[EMAIL PROTECTED] (Jignesh Shah) writes:
>> Does that include increasing the size of read/write blocks? I've
>> noticedthat with a large enough table it takes a while to do a
>> sequential scan, even if it's cached; I wonder if the fact that it
>> takes a million read(2) calls to get through an 8G table is part of
> Actually some of that readaheads,etc the OS does already if it does
> some sort of throttling/clubbing of reads/writes. But its not enough
> for such types of workloads.
> Here is what I think will help:
> * Support for different Blocksize TABLESPACE without recompiling the
> code.. (Atlease support for a different Blocksize for the whole
> database without recompiling the code)
> * Support for bigger sizes of WAL files instead of 16MB files
> WITHOUT recompiling the code.. Should be a tuneable if you ask me
> (with checkpoint_segments at 256.. you have too many 16MB files in
> the log directory) (This will help OLTP benchmarks more since now
> they don't spend time rotating log files)
> * Introduce a multiblock or extent tunable variable where you can
> define a multiple of 8K (or BlockSize tuneable) to read a bigger
> chunk and store it in the bufferpool.. (Maybe writes too) (Most
> devices now support upto 1MB chunks for reads and writes)
> *There should be a way to preallocate files for TABLES in
> TABLESPACES otherwise with multiple table writes in the same
> filesystem ends with fragmented files which causes poor "READS" from
> the files.
> * With 64bit 1GB file chunks is also moot.. Maybe it should be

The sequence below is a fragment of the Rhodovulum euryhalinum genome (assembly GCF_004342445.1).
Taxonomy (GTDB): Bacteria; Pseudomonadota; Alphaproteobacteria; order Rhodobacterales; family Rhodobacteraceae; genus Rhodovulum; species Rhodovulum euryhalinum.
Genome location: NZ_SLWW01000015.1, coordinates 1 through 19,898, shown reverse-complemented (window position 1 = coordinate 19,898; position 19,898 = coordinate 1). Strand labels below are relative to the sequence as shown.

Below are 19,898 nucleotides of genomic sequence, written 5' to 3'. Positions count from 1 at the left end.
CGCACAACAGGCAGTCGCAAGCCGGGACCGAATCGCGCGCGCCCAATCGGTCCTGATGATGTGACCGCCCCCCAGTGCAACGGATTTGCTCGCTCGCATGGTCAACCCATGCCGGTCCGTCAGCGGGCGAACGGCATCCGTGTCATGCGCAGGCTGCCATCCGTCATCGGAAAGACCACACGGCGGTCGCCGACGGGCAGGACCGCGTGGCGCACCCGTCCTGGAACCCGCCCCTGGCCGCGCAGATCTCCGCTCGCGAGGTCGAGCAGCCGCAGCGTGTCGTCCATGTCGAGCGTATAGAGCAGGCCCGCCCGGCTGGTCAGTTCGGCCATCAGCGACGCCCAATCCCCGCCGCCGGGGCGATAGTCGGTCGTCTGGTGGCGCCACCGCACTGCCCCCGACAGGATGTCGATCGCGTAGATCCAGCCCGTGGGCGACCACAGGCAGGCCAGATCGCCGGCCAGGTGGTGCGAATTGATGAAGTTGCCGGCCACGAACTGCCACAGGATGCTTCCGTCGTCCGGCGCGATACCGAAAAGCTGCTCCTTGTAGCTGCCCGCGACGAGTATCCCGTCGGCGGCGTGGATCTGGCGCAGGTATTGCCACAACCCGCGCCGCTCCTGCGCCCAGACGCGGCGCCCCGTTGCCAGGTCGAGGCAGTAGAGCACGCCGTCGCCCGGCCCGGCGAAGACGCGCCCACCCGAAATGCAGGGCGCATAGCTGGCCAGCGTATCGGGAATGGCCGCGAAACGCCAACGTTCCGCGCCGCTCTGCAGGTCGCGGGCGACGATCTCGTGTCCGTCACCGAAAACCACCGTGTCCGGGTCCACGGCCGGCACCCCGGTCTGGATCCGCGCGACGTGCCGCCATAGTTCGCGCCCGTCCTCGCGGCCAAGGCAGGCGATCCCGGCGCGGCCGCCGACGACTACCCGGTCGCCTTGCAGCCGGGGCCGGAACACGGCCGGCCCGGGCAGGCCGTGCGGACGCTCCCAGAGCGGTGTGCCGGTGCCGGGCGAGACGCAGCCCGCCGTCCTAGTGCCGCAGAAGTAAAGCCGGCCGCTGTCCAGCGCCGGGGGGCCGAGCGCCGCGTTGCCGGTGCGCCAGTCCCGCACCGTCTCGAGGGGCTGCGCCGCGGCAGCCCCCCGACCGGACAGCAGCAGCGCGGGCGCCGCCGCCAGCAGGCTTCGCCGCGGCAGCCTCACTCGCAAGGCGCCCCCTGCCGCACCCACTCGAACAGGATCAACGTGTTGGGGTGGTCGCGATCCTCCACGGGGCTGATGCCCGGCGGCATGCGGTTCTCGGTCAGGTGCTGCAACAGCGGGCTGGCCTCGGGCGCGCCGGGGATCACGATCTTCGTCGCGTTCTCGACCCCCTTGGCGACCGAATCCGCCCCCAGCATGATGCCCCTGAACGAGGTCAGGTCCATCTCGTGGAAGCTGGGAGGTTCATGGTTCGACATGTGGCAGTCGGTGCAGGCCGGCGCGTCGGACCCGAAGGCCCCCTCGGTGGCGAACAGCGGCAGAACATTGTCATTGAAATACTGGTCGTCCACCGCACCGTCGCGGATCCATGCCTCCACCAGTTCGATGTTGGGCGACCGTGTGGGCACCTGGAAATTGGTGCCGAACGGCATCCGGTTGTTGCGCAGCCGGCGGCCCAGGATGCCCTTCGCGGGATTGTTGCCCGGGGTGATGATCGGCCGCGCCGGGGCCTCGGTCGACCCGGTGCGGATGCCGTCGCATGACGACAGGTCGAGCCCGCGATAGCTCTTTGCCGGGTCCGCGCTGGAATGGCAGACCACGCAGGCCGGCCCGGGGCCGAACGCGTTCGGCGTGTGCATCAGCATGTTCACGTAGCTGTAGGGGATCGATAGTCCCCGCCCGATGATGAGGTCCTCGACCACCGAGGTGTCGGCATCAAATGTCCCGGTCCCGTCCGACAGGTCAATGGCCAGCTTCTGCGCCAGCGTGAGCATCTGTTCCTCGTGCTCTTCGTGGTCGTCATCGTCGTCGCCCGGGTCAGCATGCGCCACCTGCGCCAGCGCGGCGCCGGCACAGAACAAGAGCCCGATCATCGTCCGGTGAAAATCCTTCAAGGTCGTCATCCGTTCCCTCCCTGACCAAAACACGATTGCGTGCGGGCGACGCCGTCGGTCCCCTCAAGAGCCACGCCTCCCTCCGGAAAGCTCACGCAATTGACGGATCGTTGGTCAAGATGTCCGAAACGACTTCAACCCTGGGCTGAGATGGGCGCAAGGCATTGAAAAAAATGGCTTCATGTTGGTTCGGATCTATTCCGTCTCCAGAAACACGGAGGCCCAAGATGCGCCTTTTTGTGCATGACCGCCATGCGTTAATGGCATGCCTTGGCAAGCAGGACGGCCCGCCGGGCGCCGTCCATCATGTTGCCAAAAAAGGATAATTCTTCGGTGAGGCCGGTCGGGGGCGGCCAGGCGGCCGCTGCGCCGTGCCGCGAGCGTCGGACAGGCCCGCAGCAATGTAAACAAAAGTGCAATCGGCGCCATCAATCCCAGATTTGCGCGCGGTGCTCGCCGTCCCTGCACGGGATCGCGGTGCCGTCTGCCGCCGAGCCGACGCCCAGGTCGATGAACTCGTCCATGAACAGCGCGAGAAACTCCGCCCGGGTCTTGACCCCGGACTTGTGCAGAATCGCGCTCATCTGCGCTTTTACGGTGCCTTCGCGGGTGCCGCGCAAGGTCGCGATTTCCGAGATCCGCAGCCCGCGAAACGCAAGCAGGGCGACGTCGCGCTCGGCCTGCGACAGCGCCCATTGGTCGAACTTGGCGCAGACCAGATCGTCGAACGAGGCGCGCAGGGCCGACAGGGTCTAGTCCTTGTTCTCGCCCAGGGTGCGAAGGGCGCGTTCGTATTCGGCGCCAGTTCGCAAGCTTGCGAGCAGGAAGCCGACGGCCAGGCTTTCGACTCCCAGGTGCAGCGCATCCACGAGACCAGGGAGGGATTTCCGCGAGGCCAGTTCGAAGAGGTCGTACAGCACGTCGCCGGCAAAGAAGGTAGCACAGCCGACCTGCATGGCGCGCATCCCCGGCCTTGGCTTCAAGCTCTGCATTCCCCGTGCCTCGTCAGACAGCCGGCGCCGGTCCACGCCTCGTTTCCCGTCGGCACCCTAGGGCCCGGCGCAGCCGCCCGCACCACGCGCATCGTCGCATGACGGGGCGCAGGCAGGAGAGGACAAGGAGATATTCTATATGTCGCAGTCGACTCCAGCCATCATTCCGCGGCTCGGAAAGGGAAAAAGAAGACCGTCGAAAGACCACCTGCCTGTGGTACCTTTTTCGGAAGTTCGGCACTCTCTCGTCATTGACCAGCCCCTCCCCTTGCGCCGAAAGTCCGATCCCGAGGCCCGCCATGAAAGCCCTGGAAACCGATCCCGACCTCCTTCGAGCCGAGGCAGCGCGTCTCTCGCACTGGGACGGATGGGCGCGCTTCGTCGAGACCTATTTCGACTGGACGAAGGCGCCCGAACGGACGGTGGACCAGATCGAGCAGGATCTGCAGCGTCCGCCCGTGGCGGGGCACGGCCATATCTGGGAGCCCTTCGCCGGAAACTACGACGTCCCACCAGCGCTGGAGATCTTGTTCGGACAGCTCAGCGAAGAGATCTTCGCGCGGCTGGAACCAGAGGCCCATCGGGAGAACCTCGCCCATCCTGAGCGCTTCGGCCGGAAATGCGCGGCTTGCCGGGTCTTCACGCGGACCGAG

> tuneable too like 100GB without recompiling the code.
> Why recompiling is bad? Most companies that will support Postgres
> will support their own binaries and they won't prefer different
> versions of binaries for different blocksizes, different WAL file
> sizes, etc... and hence more function using the same set of binaries
> is more desirable in enterprise environments
Every single one of these still begs the question of whether the
changes will have a *material* impact on performance.
What we have been finding, as RAID controllers get smarter, is that it
is getting increasingly futile to try to attach knobs to 'disk stuff;'
it is *way* more effective to add a few more spindles to an array than
it is to fiddle with which disks are to be allocated to what database
The above suggested 'knobs' are all going to add to complexity and it
is NOT evident that any of them will forcibly help.
I could be wrong; code contributions combined with Actual Benchmarking
would be the actual proof of the merits of the ideas.
But it also suggests another question, namely...
Will these represent more worthwhile improvements to speed than
working on other optimizations that are on the TODO list?
If someone spends 100h working on one of these items, and gets a 2%
performance improvement, that's almost certain to be less desirable
than spending 50h on something else that gets a 4% improvement.
And we might discover that memory management improvements in Linux
2.6.16 or FreeBSD 5.5 allow some OS kernels to provide some such
improvements "for free" behind our backs without *any* need to write
database code. :-)
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Wiener's Law of Libraries:
There are no answers, only cross references.
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